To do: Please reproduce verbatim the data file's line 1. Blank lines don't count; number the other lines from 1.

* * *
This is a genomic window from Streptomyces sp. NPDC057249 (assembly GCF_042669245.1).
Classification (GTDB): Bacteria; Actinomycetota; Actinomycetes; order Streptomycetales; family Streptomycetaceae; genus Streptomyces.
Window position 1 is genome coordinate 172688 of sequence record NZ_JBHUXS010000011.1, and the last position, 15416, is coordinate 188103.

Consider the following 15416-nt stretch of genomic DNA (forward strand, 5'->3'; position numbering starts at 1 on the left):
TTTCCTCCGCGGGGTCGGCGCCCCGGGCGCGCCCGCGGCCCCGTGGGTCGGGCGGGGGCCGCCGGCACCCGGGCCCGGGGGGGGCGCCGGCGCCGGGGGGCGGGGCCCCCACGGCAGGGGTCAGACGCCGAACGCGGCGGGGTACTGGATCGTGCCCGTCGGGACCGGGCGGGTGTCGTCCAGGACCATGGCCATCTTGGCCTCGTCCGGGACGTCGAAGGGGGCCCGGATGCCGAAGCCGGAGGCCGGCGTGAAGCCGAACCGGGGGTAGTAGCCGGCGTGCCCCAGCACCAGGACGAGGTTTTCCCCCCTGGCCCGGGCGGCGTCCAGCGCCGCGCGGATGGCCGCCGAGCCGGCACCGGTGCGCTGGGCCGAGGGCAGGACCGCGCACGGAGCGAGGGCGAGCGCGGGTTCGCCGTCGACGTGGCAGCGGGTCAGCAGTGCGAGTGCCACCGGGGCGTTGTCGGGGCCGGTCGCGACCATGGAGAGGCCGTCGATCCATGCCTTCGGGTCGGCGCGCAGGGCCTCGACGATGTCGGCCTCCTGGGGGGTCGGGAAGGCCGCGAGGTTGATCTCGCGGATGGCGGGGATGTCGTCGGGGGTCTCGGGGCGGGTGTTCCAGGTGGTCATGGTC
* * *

This is a genomic window from Streptomyces sp. NPDC057249 (assembly GCF_042669245.1).